The connecting rod is the connecting piece between the crankshaft and the piston, the main purpose of which is to convert the translational motion of the piston inside the cylinder into the rotational motion of the crankshaft, from which the rotation is transmitted to the wheels of the car through the transmission. If you have an accident that causes the machine to have far fewer working parts than non-working parts, the machine should be recycled: https://scrapmycarnear.me.

Connecting Rod Design

Features of the design of connecting rods directly depend on the type of engine and the scheme of its layout. For gasoline engines use light connecting rods, while diesel engines use heavy connecting rods.

The main parts of the connecting rod are the rod, the upper piston head, and the lower crank head.

The piston head is connected to the rod with a piston pin and the crank head to the crankshaft pin.

Rod

This connecting rod can have various types of cross-sections, which can be rectangular, circular, cross-like, or can be H-shaped. Some engine types are equipped with connecting rods that have a small oil groove for timely oil delivery to the piston head.

In most cases, the top section of the crank head is equipped with a small hole for splashing oil into the inner cavities of the piston and cylinder.

Piston head

The piston head is placed at the top and is a non-removable connecting rod element, the design of which depends directly on the method of mounting the piston pin.

In engines with a fixed pin, the piston head has a special cylindrical hole for its installation. In internal combustion engines with a floating pin, this head is fitted with a bronze or bimetallic sleeve.

In those models of engines that use a floating pin, but no bushing is provided, the rotary motion of the pin is performed in the corresponding head bore.

In order to reduce the significant stresses on the pin, some engine models are equipped with trapezoidal piston heads.

Crank Head

The connecting rod head below has a split design with the primary purpose of connecting the two mechanisms – the crankshaft and the connecting rod itself.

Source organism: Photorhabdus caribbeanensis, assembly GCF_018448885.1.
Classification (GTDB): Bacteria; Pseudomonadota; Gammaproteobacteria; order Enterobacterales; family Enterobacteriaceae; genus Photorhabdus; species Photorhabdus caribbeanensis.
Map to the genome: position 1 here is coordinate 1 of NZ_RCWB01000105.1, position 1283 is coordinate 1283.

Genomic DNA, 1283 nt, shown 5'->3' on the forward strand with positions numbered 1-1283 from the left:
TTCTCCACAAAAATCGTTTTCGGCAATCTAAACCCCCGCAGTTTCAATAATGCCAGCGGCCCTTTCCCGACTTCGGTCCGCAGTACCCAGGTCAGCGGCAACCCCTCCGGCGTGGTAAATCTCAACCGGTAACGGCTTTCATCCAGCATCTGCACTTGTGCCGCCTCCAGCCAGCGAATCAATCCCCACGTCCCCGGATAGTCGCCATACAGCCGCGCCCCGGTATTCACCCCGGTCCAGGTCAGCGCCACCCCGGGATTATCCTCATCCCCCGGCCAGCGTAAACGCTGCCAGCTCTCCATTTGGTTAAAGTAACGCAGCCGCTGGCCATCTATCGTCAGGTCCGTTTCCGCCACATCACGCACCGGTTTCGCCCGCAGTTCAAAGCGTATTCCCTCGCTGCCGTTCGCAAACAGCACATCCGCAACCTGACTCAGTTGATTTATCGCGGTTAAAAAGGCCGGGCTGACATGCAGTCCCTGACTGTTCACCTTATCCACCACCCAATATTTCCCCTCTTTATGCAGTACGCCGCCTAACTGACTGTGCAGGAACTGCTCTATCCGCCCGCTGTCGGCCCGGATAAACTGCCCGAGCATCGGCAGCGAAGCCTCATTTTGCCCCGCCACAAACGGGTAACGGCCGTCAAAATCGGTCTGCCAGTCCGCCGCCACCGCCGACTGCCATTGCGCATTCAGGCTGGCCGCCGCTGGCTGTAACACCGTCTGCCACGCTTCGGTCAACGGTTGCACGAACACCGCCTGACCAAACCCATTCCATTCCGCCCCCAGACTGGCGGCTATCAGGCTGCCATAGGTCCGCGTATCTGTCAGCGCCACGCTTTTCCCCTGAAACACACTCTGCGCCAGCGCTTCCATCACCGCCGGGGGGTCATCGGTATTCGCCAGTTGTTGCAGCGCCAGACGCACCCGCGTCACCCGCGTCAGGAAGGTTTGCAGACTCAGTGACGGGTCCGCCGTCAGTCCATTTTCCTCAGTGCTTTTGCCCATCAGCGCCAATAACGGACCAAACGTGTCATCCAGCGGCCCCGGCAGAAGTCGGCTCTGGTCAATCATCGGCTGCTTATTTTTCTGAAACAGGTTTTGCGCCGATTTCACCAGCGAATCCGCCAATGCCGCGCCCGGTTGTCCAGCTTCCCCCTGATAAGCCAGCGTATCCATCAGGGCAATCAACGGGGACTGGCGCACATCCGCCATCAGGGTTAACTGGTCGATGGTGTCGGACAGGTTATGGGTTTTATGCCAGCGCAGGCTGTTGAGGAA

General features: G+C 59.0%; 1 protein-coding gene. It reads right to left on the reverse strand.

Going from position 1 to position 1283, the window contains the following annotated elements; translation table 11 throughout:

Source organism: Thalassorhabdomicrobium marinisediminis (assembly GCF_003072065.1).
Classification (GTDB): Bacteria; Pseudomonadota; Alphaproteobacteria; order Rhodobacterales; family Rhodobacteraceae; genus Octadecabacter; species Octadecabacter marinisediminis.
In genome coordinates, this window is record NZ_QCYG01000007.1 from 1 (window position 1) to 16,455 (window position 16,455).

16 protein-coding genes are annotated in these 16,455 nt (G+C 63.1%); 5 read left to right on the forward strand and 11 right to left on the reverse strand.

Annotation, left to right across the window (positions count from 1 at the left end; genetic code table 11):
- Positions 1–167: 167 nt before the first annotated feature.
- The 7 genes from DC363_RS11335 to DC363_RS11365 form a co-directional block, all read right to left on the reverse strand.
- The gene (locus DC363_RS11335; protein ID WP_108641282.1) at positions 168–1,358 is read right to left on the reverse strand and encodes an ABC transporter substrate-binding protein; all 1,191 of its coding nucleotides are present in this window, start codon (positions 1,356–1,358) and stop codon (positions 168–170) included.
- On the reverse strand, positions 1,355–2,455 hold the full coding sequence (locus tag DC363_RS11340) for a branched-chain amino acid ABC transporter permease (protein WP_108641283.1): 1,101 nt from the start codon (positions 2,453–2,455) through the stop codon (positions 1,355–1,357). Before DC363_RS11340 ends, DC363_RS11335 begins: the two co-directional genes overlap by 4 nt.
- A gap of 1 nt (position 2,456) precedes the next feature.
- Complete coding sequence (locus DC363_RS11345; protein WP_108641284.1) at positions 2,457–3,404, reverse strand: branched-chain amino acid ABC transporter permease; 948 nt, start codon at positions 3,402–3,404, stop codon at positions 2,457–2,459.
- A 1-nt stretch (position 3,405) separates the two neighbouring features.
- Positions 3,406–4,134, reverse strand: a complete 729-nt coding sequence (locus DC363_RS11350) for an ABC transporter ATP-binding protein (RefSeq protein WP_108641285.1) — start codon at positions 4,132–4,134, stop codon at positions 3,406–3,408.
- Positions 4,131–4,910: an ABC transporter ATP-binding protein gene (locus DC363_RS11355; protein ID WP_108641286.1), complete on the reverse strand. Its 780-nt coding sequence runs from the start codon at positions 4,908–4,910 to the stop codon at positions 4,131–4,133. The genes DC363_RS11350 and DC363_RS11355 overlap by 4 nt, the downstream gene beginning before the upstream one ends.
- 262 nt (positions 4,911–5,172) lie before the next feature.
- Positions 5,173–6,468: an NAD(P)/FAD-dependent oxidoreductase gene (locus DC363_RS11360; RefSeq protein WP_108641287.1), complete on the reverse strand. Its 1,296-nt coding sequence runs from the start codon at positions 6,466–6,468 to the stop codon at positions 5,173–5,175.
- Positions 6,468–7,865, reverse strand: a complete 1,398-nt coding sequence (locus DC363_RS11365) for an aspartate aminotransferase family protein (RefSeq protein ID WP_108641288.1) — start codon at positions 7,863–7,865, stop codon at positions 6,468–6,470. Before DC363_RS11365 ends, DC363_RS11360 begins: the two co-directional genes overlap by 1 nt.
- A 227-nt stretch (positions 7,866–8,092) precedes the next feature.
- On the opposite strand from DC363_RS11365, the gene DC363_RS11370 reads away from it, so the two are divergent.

The head consists of a top and a cap that is bolted to the connecting rod. Among other things, this head can have two types of joints in relation to the rod axis – oblique (made at an angle) and straight (made perpendicularly).

The length of the cylinder block depends on the thickness of the lower head. Thin plain bearing shells are installed in the head, which can have from 2 to 5 layers, made of steel strips, the inner part of which is covered with a protective antifriction composition, corresponding to a certain type of engine.

Modern internal combustion engines commonly use 2-layer and 3-layer liners. The 2-layer liner is simply a layer of sliding compound on the metal liner, and the insulating layer is added in the 3-layer liner.

To reduce engine vibration and noise, all installed connecting rods, as well as their component parts, should have equal weight. This means that in one connecting rod, the weight of the individual parts must be the same relative to the weight of the same part in the other connecting rod.

For example, if the rod mass for one connecting rod is 50 g, then all other connecting rods must have the same mass.

The weight of the connecting rods is adjusted by removing a thin layer of metal from the bosses that are located on the top heads of the connecting rods. In some cases, such bosses are on the connecting rod or bottom of the piston head.

Materials for connecting rod manufacturing

Connecting rods can be made in two ways – by forging from high strength steel, or by casting from cast iron. Alloy steel connecting rods forged or hot forged are used in diesel engines.

Some gasoline engines are fitted with connecting rods made of powdered metals by sintering.

Because of the stressful conditions under which it is used, this connecting rod must be robust, durable, and wear-resistant.

Particular attention is paid not only to the manufacturing of connecting rods, but also to the bolts of attachment. Alloy steels with a high yield strength, which is several times higher than that of high-carbon steels, are used for bolt production.

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